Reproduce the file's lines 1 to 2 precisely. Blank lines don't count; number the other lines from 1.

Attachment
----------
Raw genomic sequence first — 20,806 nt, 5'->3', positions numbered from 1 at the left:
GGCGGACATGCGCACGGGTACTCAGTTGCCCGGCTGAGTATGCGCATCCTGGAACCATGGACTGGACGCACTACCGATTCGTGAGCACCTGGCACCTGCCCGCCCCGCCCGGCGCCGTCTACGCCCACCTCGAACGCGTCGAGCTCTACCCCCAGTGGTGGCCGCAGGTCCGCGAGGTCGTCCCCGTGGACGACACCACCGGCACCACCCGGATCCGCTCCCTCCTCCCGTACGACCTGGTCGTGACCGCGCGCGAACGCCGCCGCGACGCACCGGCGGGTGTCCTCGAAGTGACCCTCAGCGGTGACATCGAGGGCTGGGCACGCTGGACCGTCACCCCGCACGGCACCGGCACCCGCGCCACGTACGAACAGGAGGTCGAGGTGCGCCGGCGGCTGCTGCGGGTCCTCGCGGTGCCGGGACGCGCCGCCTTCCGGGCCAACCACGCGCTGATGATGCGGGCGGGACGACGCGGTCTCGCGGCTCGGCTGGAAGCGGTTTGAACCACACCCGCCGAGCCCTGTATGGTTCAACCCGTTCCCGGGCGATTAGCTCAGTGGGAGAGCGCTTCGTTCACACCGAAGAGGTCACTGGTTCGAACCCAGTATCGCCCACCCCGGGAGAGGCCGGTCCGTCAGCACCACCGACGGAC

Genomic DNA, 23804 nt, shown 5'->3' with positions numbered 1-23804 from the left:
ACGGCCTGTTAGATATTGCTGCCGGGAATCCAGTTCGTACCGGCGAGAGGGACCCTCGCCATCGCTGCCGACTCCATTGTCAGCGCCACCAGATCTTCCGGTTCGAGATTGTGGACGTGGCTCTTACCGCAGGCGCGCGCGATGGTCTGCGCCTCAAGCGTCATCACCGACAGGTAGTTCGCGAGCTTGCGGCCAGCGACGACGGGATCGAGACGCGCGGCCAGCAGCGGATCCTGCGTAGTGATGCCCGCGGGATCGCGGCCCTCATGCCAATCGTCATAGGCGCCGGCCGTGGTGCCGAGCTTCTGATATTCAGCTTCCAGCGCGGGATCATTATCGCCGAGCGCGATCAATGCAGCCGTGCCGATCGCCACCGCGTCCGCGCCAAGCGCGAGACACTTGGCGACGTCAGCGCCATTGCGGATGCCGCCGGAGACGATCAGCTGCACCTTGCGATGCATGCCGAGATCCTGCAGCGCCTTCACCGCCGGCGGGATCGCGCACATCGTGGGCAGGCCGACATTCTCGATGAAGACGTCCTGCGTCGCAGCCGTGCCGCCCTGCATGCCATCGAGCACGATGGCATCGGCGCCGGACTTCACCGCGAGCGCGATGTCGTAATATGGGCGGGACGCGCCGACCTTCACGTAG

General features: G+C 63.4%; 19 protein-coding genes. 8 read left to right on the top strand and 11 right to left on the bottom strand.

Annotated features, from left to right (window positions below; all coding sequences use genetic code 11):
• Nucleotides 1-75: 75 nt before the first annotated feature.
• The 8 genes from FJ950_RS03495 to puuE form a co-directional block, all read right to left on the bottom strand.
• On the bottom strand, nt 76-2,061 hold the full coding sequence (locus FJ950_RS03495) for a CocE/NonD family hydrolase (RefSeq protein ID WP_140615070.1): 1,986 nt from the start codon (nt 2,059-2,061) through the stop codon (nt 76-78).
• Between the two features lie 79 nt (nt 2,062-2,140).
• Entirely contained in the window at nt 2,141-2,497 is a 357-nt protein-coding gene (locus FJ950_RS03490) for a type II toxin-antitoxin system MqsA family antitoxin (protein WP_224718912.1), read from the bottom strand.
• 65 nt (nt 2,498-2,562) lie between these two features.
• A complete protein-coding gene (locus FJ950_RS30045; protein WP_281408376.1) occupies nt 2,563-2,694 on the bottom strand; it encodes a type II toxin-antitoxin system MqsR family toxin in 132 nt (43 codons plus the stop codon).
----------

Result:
Raw genomic sequence first — 20,806 nt, 5'->3', positions numbered from 1 at the left:
GGCGGACATGCGCACGGGTACTCAGTTGCCCGGCTGAGTATGCGCATCCTGGAACCATGGACTGGACGCACTACCGATTCGTGAGCACCTGGCACCTGCCCGCCCCGCCCGGCGCCGTCTACGCCCACCTCGAACGCGTCGAGCTCTACCCCCAGTGGTGGCCGCAGGTCCGCGAGGTCGTCCCCGTGGACGACACCACCGGCACCACCCGGATCCGCTCCCTCCTCCCGTACGACCTGGTCGTGACCGCGCGCGAACGCCGCCGCGACGCACCGGCGGGTGTCCTCGAAGTGACCCTCAGCGGTGACATCGAGGGCTGGGCACGCTGGACCGTCACCCCGCACGGCACCGGCACCCGCGCCACGTACGAACAGGAGGTCGAGGTGCGCCGGCGGCTGCTGCGGGTCCTCGCGGTGCCGGGACGCGCCGCCTTCCGGGCCAACCACGCGCTGATGATGCGGGCGGGACGACGCGGTCTCGCGGCTCGGCTGGAAGCGGTTTGAACCACACCCGCCGAGCCCTGTATGGTTCAACCCGTTCCCGGGCGATTAGCTCAGTGGGAGAGCGCTTCGTTCACACCGAAGAGGTCACTGGTTCGAACCCAGTATCGCCCACCCCGGGAGAGGCCGGTCCGTCAGCACCACCGACGGAC